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  1. Maker's Mark Private Select Bourbon

    Bourbon — Kentucky, USA

    Tasted
    3.75
    3.75 out of 5 stars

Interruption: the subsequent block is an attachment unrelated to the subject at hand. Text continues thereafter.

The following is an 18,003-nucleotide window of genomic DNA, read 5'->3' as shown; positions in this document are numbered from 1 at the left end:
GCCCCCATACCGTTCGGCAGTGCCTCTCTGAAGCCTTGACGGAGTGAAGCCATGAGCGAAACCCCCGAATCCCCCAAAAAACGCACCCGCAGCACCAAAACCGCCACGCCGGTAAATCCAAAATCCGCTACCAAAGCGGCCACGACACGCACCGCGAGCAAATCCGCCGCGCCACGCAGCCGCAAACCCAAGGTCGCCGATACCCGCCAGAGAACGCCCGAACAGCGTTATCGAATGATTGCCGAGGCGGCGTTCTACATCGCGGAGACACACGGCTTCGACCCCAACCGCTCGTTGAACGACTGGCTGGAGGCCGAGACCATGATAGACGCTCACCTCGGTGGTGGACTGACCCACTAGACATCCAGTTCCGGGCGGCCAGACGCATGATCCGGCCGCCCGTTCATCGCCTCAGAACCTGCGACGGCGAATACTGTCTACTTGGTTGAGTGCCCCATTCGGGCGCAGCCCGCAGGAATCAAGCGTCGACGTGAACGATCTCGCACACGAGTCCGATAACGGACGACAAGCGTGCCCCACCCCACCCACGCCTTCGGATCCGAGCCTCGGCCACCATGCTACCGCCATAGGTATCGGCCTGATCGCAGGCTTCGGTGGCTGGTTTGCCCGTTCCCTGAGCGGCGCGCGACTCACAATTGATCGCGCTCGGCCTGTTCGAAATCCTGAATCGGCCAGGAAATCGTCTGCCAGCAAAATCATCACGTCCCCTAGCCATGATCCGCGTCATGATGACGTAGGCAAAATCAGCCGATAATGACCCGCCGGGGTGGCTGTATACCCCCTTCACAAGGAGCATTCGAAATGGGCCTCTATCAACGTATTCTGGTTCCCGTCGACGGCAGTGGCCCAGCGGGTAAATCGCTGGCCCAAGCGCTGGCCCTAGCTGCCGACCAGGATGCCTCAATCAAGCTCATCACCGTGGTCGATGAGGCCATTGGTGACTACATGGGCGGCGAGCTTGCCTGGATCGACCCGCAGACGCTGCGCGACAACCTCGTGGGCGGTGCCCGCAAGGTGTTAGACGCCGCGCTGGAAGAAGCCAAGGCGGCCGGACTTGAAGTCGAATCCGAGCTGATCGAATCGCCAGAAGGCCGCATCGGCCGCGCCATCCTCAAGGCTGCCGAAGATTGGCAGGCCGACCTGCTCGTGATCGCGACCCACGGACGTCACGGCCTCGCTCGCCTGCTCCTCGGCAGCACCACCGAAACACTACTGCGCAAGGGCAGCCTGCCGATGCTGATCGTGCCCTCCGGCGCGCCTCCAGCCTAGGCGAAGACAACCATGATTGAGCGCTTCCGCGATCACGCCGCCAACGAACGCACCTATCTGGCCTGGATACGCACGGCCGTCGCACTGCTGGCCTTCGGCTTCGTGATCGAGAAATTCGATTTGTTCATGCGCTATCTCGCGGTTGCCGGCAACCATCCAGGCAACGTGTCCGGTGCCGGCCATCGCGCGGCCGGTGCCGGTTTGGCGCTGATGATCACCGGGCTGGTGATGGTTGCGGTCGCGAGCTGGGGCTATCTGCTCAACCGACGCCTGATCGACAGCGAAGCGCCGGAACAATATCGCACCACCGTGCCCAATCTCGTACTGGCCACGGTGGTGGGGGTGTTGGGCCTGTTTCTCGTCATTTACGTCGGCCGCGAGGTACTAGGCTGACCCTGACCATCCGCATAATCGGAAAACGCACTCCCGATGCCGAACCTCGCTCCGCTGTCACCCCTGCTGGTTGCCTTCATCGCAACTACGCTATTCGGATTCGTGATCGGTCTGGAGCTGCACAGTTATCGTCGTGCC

"Chocolate Marmalade" pick by OHLQ. 110.9 proof, bottled SEP2020. Stave profile: 2 Baked American Pure, 2 Seared French Cuvée, and 6 Roasted French Mocha. Not listed on the app, and I don't have a good, unopened bottle photo in order to add it (which I found seems to matter to nobody except myself). The Maker's Mark Private Selection program has to be one of the best ideas in bourbon, period. Not only is there so much customization involved, but it's a great way to bond a little closer with your favorite stores and bars. Plus, having been to the underground "library" and seen just how much has already been made, being able to have another one is exciting no matter the profile. This one means a good amount to me, as it was a Christmas gift from a good friend. I don't like to give bottles to others personally, but any time somebody gives me something so custom (and somehow found in OH, no less), I feel pretty flattered. The smell easily has chocolate on it, more so raw cocoa powder, with some citrus behind it, but not necessarily orange. A ~110 proof whiskey is easily the perfect range to unlock a lot of flavors, and also works well with the nose itself, allowing easy access to the scent without being too overpowering. Caramel, vanilla, and oak are also present, but these are classic notes found in Maker's Mark cask strength anyway. So, I've never had a Private Selection with this many of the Roasted French Mocha, and always wondered if it was really so potent with the delivery of the "mocha" profile. Well, it's definitely true to the name. I didn't know how or if coffee would come into play, but it does, and after the hit from the chocolate; I would equate it to a chocolate covered espresso bean. The finish is hot and long, which is expected from the base cask strength, but what was a taste and feeling of liquid chocolate changes to cocoa powder that coats the gums and stays around for a bit. If there are any other flavors imparted from the other 4 staves, I don't get them well enough to distinguish it from regular cask strength. Notably, the citrus/orange that was expected to be found (from the name) is missing for me. The individual that gifted me this had also purchased a different Private Selection profile (I do not remember the specifics of the profile), and let me try that one as well. As it turns out, I liked his bottle better, and he liked mine better. But he flipped a coin in order to gift me this, so we honored it (I guess we'll just have to visit more often). One of the reasons I liked this profile less than the other one I tried is due to the high sweetness, imparted not only from the wheat in the base spirit, but the added "mocha" flavor from the stave combo. If you told me this was a flavored whiskey, I may believe you, and the only aspect I would question is why and how someone would produce a flavored whiskey at such a high proof. However, there's certainly nothing else in my collection with a flavor like this, and this still easily hits the sweet spot when you need a little high proof burn (or in my case, when you can't stand drinking watered down offerings any longer).